6.  I am sure you are aware that vertical integration is a very complex strategic decision. Yet, with your list of registries’ product offerings, how can registrars compete with registries? Thus, new gTLDs may not be win-win to both registrars and registries, as you note in (5).

Hi Alex, thanks for taking the time to read the post and pen-down your thoughts Siddharth Taliyan  –  Jan 24, 2014 12:10 AM PDT

Hi Alex, thanks for taking the time to read the post and pen-down your thoughts.

Here's my responses to your comments:
1. Are you saying that these new business models are consequences of the introduction of new TLDs? Do you mean tactics rather than strategies?
--> Thinking of TLDs that could be used in innovative business models, say for example a TLD being used as home for a technology / platform that is accessible via a browser. Users would get their own SLD in that space and would pay to use the technology. Ofcourse, it will also be interesting to see the innovative business and marketing tactics as you have said.

2.  Unless there is a huge drop in renewals within existing TLDs, introducing new gTLDs will very likely increase the total number of domain registrations, at least for the near future. However, why will existing gTLD registries compete on price instead of service?
--> What will be interesting to see is how significant the contribution from New gTLDs to the total new domain adds will be this year, and whether / how this will impact new domain adds in existing gTLDs. Existing gTLDs, mostly being commodities, the Registries may choose to reduce prices and increase new registration volumes before New gTLDs actually launch. We don’t see a huge drop in renewals so soon really as you say, it may be a while before that happens, if it happens.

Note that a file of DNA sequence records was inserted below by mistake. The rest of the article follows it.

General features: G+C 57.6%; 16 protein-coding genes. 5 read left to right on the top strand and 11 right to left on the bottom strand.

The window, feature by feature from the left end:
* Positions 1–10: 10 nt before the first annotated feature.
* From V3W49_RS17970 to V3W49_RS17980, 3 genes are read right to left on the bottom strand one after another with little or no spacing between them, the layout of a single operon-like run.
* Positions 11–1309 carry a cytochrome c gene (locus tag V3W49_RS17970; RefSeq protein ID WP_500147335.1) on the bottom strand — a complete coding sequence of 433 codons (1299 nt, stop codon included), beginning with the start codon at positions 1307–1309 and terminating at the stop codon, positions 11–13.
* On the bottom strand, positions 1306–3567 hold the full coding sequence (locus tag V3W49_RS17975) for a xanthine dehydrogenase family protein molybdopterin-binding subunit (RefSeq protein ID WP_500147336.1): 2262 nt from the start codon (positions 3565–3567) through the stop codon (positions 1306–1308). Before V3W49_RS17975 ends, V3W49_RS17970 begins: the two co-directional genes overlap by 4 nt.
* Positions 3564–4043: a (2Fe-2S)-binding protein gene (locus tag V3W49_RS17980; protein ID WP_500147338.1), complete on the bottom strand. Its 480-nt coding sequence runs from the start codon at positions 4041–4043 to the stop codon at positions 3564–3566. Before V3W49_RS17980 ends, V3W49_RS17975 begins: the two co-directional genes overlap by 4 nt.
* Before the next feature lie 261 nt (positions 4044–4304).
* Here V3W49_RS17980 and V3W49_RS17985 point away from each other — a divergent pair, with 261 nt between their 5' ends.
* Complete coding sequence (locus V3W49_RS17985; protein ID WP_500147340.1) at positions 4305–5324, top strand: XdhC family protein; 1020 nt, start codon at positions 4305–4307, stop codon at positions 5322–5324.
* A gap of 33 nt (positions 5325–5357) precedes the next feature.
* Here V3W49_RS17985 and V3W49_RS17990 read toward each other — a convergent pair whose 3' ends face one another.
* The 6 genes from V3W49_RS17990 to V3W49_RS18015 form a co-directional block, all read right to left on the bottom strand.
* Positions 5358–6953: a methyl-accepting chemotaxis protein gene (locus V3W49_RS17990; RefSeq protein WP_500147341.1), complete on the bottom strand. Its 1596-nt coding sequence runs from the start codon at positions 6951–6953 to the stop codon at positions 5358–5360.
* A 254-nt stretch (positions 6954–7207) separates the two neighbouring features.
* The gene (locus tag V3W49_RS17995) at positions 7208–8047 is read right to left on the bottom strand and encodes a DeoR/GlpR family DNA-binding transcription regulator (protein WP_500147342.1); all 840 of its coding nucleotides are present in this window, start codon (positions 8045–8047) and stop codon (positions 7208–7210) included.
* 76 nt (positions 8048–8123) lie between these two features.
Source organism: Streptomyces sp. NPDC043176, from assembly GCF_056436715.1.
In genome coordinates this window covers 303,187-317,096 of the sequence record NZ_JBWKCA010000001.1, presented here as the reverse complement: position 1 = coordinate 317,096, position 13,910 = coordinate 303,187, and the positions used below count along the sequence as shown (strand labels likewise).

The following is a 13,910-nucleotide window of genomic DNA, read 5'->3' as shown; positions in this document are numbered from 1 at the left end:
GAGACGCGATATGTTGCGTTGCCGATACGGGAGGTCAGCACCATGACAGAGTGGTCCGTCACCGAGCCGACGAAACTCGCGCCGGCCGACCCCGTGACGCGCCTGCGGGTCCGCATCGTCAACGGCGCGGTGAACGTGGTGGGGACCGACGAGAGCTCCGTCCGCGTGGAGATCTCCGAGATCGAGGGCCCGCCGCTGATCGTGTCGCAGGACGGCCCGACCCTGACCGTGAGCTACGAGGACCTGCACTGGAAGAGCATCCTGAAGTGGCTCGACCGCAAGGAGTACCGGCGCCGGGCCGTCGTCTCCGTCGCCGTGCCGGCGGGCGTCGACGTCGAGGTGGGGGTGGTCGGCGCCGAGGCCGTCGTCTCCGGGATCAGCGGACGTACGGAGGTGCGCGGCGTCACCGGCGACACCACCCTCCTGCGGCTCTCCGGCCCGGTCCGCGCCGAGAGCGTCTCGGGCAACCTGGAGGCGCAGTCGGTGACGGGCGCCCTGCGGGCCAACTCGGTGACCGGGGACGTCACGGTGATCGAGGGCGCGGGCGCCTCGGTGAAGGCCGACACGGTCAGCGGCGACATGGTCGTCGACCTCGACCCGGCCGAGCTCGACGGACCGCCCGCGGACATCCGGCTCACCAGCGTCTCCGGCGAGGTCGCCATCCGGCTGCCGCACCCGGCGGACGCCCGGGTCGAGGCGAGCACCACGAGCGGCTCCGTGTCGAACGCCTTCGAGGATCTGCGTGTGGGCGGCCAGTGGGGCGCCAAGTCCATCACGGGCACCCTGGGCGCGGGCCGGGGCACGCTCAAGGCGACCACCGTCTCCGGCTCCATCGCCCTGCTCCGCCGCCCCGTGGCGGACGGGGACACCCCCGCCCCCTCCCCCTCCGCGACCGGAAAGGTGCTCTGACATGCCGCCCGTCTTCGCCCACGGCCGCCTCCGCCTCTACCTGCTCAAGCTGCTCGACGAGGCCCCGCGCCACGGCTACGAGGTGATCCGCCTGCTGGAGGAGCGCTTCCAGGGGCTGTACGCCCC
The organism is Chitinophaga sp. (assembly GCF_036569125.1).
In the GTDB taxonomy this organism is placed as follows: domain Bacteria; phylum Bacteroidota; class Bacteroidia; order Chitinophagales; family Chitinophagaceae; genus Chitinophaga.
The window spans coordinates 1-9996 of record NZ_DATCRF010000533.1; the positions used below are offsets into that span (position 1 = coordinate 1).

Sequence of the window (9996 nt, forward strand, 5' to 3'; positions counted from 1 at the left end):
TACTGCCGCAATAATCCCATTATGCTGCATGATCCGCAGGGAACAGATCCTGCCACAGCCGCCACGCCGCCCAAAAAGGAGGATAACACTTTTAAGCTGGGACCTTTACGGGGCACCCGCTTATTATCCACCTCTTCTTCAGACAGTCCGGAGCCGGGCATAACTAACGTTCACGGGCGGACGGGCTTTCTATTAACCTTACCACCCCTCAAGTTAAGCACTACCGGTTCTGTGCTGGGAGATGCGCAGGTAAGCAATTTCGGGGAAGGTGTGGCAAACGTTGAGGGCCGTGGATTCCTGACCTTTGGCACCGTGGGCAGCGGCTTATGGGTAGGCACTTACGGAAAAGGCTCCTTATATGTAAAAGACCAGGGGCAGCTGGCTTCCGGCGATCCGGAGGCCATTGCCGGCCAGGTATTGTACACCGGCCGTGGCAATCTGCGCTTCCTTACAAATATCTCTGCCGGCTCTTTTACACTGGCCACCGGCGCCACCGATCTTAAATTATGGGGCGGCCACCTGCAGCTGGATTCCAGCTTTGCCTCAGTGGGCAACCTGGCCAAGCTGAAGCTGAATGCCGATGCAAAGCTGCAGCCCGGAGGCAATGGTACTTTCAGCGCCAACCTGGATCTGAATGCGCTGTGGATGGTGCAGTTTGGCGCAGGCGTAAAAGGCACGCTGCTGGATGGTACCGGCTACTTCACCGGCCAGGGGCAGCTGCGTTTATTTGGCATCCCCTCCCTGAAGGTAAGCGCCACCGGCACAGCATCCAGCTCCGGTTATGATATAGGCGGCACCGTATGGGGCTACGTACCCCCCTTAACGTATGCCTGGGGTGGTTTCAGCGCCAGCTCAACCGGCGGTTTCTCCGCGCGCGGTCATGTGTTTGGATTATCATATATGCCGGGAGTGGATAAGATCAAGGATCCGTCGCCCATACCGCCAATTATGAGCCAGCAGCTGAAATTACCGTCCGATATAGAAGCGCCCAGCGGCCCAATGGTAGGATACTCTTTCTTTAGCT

3.  Does it take new TLDs so that “[f]inally, consumers will now know that there is more to the Internet and websites than .COM”? Interesting that only .COM comes to the minds of consumers when someone mentions Internet!
--> Well, it is interesting really and the de-commoditization is something that we will witness as-it-happens in our industry. With categorization, consumers will be able associate their identity with their online presence. We must revisit and see next year whether and how much de-commoditization took place!

4. Don’t all companies have to differentiate? You note that “[t]heir choices will be based on their business goals, relevance and of course demand from within their existing customer base.” But, the only viable business goal, other than shareholder value maximization, is being socially responsible. Moreover, why would registrars rely only on “existing customer base”? Doesn’t his imply that only existing customers will buy the new gTLDs? Wouldn’t they be better off differentiating on customer service instead of price?